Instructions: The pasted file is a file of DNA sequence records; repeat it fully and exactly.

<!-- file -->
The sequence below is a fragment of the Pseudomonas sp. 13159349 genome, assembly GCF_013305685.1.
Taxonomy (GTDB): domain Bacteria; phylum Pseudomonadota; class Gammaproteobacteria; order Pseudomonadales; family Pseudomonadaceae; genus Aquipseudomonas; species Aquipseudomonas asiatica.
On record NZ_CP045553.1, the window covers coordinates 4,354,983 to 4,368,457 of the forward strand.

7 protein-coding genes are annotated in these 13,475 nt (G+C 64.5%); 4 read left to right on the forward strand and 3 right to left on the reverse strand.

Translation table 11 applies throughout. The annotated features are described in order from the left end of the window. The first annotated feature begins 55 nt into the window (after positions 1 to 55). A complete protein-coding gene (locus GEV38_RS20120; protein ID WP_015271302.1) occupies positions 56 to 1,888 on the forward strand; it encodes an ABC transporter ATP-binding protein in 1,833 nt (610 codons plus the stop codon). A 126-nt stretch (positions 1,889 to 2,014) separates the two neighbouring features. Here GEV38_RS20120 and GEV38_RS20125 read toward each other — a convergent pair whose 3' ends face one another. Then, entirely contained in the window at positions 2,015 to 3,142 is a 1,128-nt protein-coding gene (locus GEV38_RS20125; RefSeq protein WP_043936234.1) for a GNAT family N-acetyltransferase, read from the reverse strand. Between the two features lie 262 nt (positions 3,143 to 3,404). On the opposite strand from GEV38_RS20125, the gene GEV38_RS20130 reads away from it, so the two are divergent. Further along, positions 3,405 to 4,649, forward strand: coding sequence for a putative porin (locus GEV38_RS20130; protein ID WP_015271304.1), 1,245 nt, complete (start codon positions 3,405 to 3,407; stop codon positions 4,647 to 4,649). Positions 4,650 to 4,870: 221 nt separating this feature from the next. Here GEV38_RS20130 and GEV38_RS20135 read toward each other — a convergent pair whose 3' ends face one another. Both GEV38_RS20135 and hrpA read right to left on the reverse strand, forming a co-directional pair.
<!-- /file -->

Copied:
The sequence below is a fragment of the Pseudomonas sp. 13159349 genome, assembly GCF_013305685.1.
Taxonomy (GTDB): domain Bacteria; phylum Pseudomonadota; class Gammaproteobacteria; order Pseudomonadales; family Pseudomonadaceae; genus Aquipseudomonas; species Aquipseudomonas asiatica.
On record NZ_CP045553.1, the window covers coordinates 4,354,983 to 4,368,457 of the forward strand.

7 protein-coding genes are annotated in these 13,475 nt (G+C 64.5%); 4 read left to right on the forward strand and 3 right to left on the reverse strand.

Translation table 11 applies throughout. The annotated features are described in order from the left end of the window. The first annotated feature begins 55 nt into the window (after positions 1 to 55). A complete protein-coding gene (locus GEV38_RS20120; protein ID WP_015271302.1) occupies positions 56 to 1,888 on the forward strand; it encodes an ABC transporter ATP-binding protein in 1,833 nt (610 codons plus the stop codon). A 126-nt stretch (positions 1,889 to 2,014) separates the two neighbouring features. Here GEV38_RS20120 and GEV38_RS20125 read toward each other — a convergent pair whose 3' ends face one another. Then, entirely contained in the window at positions 2,015 to 3,142 is a 1,128-nt protein-coding gene (locus GEV38_RS20125; RefSeq protein WP_043936234.1) for a GNAT family N-acetyltransferase, read from the reverse strand. Between the two features lie 262 nt (positions 3,143 to 3,404). On the opposite strand from GEV38_RS20125, the gene GEV38_RS20130 reads away from it, so the two are divergent. Further along, positions 3,405 to 4,649, forward strand: coding sequence for a putative porin (locus GEV38_RS20130; protein ID WP_015271304.1), 1,245 nt, complete (start codon positions 3,405 to 3,407; stop codon positions 4,647 to 4,649). Positions 4,650 to 4,870: 221 nt separating this feature from the next. Here GEV38_RS20130 and GEV38_RS20135 read toward each other — a convergent pair whose 3' ends face one another. Both GEV38_RS20135 and hrpA read right to left on the reverse strand, forming a co-directional pair.